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Updated: March 27th, 2020
Running a restaurant is a delicate operation. Most eating establishments have high overhead, which means there’s a constant stream of cash leaving the business to cover the cost of everything from fresh produce and equipment repairs to staff training and payroll.
Without healthy cash flow, many restaurant owners struggle to stay afloat, let alone plan for long-term growth. Fortunately, restaurant financing can help. Access to extra capital can give restaurant owners the time and financial stability they need to focus on expansion or ready themselves in case of a slow season.
Keep reading to discover the different ways you can use a loan to grow your operation — and which types of loans for restaurants work best.
1. Take out a loan for restaurant damages and repairs
The success of a restaurant depends on each moving part functioning properly — if one cog in the machine breaks, the entire establishment can shut down. Any number of accidents can happen. The restaurant bathroom could flood, for example, or the industrial freezer might break down, forcing you to throw out thousands of dollars worth of ruined food and spring for a replacement. These unexpected costs can destroy your business’ delicate cash flow balance, but restaurant financing can provide flexibility for these unplanned events.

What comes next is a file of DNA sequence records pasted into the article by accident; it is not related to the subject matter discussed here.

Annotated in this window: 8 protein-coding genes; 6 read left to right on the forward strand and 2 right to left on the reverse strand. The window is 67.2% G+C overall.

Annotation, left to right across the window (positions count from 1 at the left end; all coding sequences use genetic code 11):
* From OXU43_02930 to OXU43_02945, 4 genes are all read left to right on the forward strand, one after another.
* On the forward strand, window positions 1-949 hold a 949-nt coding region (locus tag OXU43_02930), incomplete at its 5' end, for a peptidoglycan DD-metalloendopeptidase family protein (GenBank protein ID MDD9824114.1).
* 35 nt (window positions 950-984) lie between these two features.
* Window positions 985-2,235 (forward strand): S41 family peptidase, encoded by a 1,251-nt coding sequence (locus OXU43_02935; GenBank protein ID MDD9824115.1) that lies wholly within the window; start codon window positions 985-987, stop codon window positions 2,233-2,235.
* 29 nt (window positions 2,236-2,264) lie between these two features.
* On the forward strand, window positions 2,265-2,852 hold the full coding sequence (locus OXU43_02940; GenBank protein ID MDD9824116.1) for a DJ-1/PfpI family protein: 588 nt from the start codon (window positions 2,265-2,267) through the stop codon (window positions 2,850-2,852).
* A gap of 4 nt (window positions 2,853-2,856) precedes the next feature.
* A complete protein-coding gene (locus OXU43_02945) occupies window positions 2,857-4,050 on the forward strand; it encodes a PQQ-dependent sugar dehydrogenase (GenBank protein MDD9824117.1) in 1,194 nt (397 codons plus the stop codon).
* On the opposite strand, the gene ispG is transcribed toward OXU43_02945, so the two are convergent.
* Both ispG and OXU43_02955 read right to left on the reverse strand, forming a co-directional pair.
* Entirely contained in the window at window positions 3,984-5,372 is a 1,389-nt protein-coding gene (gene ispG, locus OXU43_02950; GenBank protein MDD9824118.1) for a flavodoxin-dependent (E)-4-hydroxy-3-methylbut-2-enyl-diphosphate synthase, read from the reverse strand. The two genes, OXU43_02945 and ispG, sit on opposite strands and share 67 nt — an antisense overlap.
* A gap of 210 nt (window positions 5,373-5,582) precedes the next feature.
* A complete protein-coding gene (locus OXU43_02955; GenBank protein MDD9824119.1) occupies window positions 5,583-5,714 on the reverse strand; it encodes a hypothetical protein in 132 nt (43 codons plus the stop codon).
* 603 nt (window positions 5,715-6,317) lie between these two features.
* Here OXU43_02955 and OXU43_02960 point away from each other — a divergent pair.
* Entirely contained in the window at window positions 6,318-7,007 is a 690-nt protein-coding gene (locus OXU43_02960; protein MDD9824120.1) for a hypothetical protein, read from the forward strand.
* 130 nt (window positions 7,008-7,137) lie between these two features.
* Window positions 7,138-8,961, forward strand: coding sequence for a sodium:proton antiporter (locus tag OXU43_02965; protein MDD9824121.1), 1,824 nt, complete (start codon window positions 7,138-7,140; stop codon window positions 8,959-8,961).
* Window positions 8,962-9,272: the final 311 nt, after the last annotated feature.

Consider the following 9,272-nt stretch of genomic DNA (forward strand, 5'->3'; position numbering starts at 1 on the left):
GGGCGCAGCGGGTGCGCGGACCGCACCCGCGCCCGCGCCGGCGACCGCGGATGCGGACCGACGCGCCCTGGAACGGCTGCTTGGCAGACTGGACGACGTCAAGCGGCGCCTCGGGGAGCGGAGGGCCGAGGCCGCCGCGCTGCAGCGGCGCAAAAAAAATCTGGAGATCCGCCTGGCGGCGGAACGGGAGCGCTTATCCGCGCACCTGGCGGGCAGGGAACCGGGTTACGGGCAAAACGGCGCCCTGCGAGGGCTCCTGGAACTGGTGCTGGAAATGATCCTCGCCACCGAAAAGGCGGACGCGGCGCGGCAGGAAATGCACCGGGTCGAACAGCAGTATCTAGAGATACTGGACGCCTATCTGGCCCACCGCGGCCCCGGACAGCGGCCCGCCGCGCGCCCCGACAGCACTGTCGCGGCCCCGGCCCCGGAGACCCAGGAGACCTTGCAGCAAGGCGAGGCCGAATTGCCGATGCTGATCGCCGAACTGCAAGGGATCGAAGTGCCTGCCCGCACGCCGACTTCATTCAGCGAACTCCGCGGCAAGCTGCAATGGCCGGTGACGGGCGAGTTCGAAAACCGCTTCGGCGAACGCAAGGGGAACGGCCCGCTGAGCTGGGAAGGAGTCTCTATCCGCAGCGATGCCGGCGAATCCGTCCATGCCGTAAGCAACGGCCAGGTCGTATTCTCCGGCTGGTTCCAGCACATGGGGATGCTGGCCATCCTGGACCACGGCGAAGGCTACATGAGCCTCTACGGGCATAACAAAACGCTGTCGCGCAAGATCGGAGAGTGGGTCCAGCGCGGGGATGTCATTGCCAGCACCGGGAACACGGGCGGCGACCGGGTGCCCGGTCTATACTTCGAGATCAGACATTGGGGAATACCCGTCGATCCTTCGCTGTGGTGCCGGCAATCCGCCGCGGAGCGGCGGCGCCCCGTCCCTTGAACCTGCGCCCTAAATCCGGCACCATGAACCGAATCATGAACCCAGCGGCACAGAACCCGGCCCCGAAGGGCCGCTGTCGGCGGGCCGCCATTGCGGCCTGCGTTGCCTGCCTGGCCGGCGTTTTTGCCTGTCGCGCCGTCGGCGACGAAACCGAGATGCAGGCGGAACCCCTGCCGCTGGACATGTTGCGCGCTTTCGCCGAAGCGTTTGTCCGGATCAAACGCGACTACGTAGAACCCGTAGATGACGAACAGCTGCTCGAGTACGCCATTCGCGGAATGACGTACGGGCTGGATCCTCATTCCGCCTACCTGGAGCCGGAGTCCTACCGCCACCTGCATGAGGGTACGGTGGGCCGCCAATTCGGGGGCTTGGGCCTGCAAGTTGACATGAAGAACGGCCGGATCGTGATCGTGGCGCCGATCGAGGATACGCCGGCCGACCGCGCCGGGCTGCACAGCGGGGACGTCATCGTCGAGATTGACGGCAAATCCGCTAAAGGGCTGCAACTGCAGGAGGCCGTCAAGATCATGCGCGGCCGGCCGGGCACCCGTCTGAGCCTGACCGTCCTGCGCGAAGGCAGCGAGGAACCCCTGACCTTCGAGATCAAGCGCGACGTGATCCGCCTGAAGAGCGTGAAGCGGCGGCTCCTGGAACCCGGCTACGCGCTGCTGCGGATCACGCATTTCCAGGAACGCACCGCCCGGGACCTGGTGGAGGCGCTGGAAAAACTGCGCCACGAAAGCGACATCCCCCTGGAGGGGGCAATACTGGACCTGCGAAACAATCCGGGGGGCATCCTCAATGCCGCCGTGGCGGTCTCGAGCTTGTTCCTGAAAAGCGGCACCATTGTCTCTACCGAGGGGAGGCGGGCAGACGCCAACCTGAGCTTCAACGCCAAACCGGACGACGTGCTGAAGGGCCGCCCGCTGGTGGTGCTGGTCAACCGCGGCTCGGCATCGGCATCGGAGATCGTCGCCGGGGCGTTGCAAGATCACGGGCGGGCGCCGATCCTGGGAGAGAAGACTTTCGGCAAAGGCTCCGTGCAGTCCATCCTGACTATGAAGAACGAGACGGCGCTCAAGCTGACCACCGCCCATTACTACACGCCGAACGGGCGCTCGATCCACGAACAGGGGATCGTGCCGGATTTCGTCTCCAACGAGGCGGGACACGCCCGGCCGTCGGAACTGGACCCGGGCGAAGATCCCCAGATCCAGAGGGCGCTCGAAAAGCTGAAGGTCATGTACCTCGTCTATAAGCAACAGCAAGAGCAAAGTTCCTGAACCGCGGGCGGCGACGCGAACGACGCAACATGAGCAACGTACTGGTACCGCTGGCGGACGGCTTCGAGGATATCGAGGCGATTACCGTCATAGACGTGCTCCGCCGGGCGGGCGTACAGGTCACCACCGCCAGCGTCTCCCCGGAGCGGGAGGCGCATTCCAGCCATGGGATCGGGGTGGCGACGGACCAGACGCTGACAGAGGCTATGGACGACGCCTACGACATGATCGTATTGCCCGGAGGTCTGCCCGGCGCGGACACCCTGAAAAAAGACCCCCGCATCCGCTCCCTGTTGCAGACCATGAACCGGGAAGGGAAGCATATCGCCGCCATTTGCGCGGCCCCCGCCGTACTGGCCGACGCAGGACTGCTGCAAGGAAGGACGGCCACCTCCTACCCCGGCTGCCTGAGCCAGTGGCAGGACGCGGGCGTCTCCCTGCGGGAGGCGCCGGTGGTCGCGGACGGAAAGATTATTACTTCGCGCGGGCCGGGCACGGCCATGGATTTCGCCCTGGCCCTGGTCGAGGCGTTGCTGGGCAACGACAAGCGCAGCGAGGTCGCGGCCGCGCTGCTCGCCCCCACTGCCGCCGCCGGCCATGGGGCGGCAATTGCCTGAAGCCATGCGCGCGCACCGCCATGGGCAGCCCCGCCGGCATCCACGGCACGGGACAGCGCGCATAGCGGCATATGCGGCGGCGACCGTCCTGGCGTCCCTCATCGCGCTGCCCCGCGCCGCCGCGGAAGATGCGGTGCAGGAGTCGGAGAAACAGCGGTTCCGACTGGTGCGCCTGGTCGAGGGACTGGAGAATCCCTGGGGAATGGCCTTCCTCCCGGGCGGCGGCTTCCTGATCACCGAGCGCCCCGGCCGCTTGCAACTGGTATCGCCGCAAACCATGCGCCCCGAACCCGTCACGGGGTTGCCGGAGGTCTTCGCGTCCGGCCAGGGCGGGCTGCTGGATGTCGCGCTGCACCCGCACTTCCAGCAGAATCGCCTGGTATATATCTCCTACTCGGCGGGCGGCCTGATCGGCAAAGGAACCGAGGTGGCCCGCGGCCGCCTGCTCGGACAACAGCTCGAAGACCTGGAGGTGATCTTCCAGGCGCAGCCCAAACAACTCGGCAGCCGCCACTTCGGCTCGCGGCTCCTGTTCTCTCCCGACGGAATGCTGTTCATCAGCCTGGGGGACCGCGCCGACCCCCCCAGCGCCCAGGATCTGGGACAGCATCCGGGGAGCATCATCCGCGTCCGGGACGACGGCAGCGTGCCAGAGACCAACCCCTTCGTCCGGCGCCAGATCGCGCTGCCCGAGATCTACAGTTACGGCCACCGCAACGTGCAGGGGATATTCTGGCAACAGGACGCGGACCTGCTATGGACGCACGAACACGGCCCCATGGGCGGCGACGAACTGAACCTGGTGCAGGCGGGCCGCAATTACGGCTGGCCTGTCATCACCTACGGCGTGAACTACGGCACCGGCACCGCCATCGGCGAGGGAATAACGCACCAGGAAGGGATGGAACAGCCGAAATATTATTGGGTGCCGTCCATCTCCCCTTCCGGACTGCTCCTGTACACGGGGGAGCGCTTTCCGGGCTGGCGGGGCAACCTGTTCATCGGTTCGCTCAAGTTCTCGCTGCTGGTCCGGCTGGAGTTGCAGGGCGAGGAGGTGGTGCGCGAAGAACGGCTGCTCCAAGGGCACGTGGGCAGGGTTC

2. Financing for new equipment
Restaurants rely on a variety of different pieces of equipment and machinery to stay operational — everything from industrial fridges and ice machines to delivery trucks and specialty equipment, like a wood-fired oven. It can be expensive to upgrade these items, but having durable, high-quality equipment is a smart investment in your restaurant’s success. Using restaurant financing to buy newer, longer-lasting pieces can help you run a smoother operation and save money on repairs.
3. Cover inventory costs with a restaurant loan
Most restaurants need to buy inventory daily, so it’s important to have enough cash to cover the cost of your purchases. After all, inventory doesn’t just include the ingredients listed in your menu items, it also includes beverages, cooking oils and spices, napkins, glassware, dishes, cleaning supplies, and tabletop decor.
Depending on your restaurant, there may be certain times of the year when you need more inventory than usual. Maybe you see more customers during the summer, for example, or run a farm-to-table restaurant that only uses seasonal ingredients. Whatever your inventory needs, financing for your restaurant can help.
4. Upgrade your restaurant technology